Honoring the 50th Anniversary of Tinker vs Des Moines

Mary+Beth+Tinker+is+pictured+above%2C+and+still+speaks+to+students+across+the+country+about+their+rights.+
Back to Article
Back to Article

Honoring the 50th Anniversary of Tinker vs Des Moines

Mary Beth Tinker is pictured above, and still speaks to students across the country about their rights.

Mary Beth Tinker is pictured above, and still speaks to students across the country about their rights.

Andrew Imanaka

Mary Beth Tinker is pictured above, and still speaks to students across the country about their rights.

Andrew Imanaka

Andrew Imanaka

Mary Beth Tinker is pictured above, and still speaks to students across the country about their rights.

Katie Huffman, Executive Editor

Hang on for a minute...we're trying to find some more stories you might like.


Email This Story






On this day 50 years ago, the Supreme Court made a decision that ruled in favor of student expression.

In December 1975, Mary Beth Tinker and several other students wore black armbands to their junior high school to protest the Vietnam War. When the school board became aware of this, they banned students from wearing the black armbands and suspended Tinker and the other students for their previous decision to do so. Once the students returned to school, they decided to wear black clothing for the rest of the school year in protest and made the decision to file a First Amendment lawsuit.

This case resulted in the ruling that both students and teachers do not “shed their constitutional rights to freedom of speech or expression at the schoolhouse gate.” This was a landmark decision that still impacts student press today. However, not all scholastic publications follow this standard that was set 50 years ago.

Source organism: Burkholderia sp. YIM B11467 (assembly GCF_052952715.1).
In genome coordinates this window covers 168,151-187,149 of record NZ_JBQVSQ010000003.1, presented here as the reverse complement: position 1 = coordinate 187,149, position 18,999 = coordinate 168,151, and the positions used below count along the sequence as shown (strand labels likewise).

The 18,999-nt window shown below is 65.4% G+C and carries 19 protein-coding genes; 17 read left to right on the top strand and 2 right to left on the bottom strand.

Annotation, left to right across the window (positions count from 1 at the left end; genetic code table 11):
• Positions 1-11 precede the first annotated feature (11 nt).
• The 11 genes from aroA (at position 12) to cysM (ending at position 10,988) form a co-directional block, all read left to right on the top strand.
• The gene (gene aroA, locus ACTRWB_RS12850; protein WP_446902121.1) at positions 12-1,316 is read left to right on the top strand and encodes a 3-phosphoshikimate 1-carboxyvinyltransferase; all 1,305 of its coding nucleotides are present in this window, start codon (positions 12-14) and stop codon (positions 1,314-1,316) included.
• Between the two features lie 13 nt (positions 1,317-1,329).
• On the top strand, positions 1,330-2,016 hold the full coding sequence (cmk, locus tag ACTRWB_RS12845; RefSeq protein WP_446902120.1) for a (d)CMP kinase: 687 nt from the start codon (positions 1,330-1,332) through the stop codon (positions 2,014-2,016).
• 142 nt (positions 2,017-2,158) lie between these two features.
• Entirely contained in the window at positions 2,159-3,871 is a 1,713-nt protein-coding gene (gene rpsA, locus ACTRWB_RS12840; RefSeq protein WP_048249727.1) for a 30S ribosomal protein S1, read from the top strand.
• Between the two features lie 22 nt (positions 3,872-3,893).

The Hazelwood vs Kuhlmeier Supreme Court case happened more recently in 1988 and went against the Tinker standard and said that students do shed some of their constitutional rights within school. In this case, journalism students at Hazelwood East High School, who wrote for a school-funded magazine, covered topics such as teen pregnancy and divorce. Their principal deemed that it violated the privacy of students and removed the articles before publication without notifying the school’s student press.

According to the United States Courts concerning the Hazelwood case, “…the Court noted that the paper was not intended as a public forum in which everyone could share views; rather, it was a limited forum for journalism students to write articles, subject to school editing, that met the requirements of their Journalism II class.”

The effects of Hazelwood negatively impact student journalists today and the ruling gives school administrations an opportunity to restrict what the student press can and cannot publish. Because of this, several states are working towards enacting the New Voices legislation, which would bring back the Tinker standard that was set on this day in 1969. This legislation has been ruled in 14 states so far, which includes Arkansas, California, Colorado, Illinois, Iowa, Kansas, Maryland, Massachusetts, Nevada, North Dakota, Oregon, Rhode Island, Vermont and Washington.

At Bullitt East, the Livewire is a self-funded newsmagazine and operates as an open, public forum where everyone is encouraged to share their own opinion. There is an option to “speak your mind” under every article on the Livewire’s website and letters to the editor are taken and can be published.

Print Friendly, PDF & Email